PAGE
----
How to dislodge a leader who doesn’t want to go
Ross McKibbin tries to rouse Labour’s backbenchers
Whether or not the prime minister was cheered to the rafters at the first meeting of the Parliamentary Labour Party after the local/European elections I do not know. That he was allowed an easy run by MPs is agreed. Given the extent of Labour’s defeat (or non-victory if you are a loyalist), the continuing disaster in Iraq and the constant readiness of the prime minister to undermine what Labour is actually achieving at home, such passivity is both surprising and depressing. It is not wholly inexplicable, however. As many have pointed out, electoral calculation probably lies behind the reluctance of MPs to panic. Labour’s vote is still remarkably ‘efficient’. A large number of its MPs will be re-elected on an almost scandalously small fraction of the national vote. Furthermore, to the extent that the polls are not misleading, Labour remains well ahead of the Conservatives in that crucial indicator of public favour: who is best fitted to manage the economy. And the polls suggest that the benign effects of increased government spending have at last been discerned by the electorate. Although the prime minister is alleged to be no longer ‘trusted’ he is still personally popular, and the well-known Blair charm will be ladled out in gallons at the next general election. Even in the party’s awkward squad, many MPs are convinced that Blair remains their surest electoral hope. They have probably also concluded that, given the proportionate decline of the old working class, working-class abstention matters less to Labour than in the past. There is thus less fear of antagonising the heartlands and more conviction that Blair’s electoral coalition is, despite everything, intact.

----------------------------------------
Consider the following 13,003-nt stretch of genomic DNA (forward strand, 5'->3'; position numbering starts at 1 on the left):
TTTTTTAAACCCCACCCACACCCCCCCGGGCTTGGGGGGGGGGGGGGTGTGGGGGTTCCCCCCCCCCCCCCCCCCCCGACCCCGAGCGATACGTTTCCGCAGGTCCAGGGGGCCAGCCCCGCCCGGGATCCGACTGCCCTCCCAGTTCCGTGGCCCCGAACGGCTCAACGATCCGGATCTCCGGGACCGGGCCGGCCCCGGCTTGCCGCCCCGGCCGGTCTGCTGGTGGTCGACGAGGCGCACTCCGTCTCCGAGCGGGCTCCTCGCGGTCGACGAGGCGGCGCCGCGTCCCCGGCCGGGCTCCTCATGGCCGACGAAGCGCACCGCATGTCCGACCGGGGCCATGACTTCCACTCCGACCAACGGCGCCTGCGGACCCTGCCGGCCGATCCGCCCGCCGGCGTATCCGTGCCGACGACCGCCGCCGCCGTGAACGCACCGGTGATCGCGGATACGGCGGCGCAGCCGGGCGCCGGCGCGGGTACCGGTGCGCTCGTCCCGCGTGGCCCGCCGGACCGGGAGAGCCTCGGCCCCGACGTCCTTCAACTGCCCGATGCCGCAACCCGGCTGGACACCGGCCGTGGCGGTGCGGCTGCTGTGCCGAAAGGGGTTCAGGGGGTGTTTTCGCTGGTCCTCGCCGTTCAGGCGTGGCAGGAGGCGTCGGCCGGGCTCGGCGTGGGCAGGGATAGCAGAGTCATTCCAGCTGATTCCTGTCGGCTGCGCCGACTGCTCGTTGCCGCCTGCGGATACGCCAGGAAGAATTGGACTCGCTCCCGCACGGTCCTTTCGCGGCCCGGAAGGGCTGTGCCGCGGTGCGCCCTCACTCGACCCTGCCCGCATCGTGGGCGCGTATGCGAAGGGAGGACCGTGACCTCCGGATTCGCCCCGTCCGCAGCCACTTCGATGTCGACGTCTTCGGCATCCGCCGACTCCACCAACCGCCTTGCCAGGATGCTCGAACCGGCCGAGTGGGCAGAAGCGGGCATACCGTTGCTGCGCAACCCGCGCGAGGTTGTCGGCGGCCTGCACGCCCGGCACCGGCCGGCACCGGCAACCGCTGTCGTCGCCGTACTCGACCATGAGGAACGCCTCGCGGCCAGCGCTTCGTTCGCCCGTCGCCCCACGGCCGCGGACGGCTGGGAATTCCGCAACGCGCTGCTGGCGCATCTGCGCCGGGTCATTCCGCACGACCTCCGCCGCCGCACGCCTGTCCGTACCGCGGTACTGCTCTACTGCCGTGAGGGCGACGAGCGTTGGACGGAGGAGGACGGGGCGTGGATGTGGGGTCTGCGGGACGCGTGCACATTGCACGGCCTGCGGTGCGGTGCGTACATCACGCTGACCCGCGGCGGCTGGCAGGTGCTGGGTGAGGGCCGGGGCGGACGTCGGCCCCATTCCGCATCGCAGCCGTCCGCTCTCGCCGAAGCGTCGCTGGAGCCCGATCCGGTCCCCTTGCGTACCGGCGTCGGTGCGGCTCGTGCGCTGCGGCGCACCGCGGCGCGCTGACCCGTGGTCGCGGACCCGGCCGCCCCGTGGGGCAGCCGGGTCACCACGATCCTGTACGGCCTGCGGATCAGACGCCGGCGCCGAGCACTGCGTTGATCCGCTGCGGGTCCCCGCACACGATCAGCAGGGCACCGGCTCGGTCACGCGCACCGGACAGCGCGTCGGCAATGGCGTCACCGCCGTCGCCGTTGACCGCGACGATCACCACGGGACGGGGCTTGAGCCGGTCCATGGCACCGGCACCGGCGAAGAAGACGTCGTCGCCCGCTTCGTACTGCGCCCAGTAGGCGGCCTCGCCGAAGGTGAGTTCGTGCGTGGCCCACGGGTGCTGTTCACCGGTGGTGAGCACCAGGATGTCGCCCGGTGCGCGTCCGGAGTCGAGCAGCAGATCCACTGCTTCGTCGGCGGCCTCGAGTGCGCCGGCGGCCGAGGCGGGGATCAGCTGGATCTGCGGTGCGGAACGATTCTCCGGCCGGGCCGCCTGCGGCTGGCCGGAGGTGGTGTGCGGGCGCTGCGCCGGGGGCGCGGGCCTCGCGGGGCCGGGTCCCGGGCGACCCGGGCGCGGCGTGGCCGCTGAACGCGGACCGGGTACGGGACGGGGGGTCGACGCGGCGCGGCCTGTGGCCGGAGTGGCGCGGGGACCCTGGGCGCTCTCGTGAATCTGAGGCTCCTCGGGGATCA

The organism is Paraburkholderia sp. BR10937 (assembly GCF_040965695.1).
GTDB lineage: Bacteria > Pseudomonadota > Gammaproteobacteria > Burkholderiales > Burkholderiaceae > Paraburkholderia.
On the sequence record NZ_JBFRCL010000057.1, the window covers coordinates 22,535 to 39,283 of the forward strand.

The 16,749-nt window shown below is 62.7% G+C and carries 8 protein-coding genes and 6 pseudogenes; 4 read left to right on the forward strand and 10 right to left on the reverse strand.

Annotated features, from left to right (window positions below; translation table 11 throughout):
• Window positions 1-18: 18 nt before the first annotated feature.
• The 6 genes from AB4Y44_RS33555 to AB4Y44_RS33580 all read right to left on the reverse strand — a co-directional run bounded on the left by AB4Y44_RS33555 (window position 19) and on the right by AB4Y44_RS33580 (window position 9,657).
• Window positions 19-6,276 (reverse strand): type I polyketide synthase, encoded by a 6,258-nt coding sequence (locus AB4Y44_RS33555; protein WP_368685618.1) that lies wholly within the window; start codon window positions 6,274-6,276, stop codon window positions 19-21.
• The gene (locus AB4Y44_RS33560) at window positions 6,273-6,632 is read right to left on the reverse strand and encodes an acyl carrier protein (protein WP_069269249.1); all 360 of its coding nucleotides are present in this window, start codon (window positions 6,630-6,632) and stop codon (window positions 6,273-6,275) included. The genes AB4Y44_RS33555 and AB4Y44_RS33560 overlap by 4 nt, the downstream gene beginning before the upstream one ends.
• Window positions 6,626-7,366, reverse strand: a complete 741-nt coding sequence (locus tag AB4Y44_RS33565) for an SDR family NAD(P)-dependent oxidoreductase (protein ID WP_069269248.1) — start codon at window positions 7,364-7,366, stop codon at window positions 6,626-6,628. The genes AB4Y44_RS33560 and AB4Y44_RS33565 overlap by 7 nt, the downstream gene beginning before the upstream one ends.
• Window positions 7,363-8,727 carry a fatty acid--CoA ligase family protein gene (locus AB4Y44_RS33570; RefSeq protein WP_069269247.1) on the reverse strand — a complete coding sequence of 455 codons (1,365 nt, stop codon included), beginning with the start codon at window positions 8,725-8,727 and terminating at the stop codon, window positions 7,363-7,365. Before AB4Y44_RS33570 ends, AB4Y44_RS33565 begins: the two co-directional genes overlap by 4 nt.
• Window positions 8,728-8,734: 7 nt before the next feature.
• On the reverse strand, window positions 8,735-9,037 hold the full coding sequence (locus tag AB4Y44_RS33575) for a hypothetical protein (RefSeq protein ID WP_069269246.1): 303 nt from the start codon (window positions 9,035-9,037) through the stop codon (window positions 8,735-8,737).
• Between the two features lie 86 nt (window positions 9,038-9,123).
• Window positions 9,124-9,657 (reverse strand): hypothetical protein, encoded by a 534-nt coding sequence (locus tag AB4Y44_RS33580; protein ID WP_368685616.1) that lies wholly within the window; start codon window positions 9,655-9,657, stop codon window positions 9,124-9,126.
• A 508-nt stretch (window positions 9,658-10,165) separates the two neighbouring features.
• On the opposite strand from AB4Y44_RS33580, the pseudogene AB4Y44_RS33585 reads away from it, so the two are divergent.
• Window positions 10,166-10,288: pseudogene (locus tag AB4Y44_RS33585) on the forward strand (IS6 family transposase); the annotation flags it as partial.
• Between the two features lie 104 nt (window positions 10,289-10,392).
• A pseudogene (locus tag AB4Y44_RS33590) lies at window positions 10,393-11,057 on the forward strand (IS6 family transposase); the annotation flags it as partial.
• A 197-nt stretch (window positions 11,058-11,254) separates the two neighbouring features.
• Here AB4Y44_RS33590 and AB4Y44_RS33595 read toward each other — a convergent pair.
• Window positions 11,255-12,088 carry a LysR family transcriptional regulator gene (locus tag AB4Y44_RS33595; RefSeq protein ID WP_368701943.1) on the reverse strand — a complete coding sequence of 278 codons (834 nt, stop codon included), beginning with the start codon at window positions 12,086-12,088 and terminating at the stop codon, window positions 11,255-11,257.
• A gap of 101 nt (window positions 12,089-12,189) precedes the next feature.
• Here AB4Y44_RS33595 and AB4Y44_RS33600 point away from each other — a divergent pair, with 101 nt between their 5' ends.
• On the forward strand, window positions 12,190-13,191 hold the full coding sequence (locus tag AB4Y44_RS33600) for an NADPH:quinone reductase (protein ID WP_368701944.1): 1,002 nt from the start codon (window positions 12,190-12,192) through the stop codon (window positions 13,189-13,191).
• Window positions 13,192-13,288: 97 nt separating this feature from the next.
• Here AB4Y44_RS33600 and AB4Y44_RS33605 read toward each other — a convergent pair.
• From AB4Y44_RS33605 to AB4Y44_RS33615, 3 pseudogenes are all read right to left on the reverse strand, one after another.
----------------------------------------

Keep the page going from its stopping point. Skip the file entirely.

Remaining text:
Yet the inertia, the seeming complacency, so much more complacency within the PLP than outside, the touching readiness to forgive, is still surprising. Blair’s failings as leader of the Labour Party are not a secret. He is impulsive and endlessly ready to adjust Labour’s policies – whatever the moral cost – to suit the interests and prejudices of the powerful. He has also diminished the benefits to Labour of the rapid increase in state expenditure by repeatedly playing down its significance and playing up the significance of ‘reform’, ‘variety’ and ‘choice’ in the public sphere – all of which run against the dispositions of the electorate and the traditions of the Labour Party. For the Europhiles, who are a majority in the PLP, he has by endless opportunism perhaps irredeemably damaged British interests in Europe. And there is Iraq. Hitherto, the real disasters of modern British politics have been Tory disasters – Suez or the Poll Tax. Whatever their failings, Labour governments had never done anything dramatically foolish. No longer. And the folly is overwhelmingly Blair’s, to whose egoism the Labour Party has been subordinated. Although he might well believe that he will be justified in the end, he does not seem to care much about the consequences to the Labour Party if he is not. This is usually regarded as an elementary failing in a party leader.
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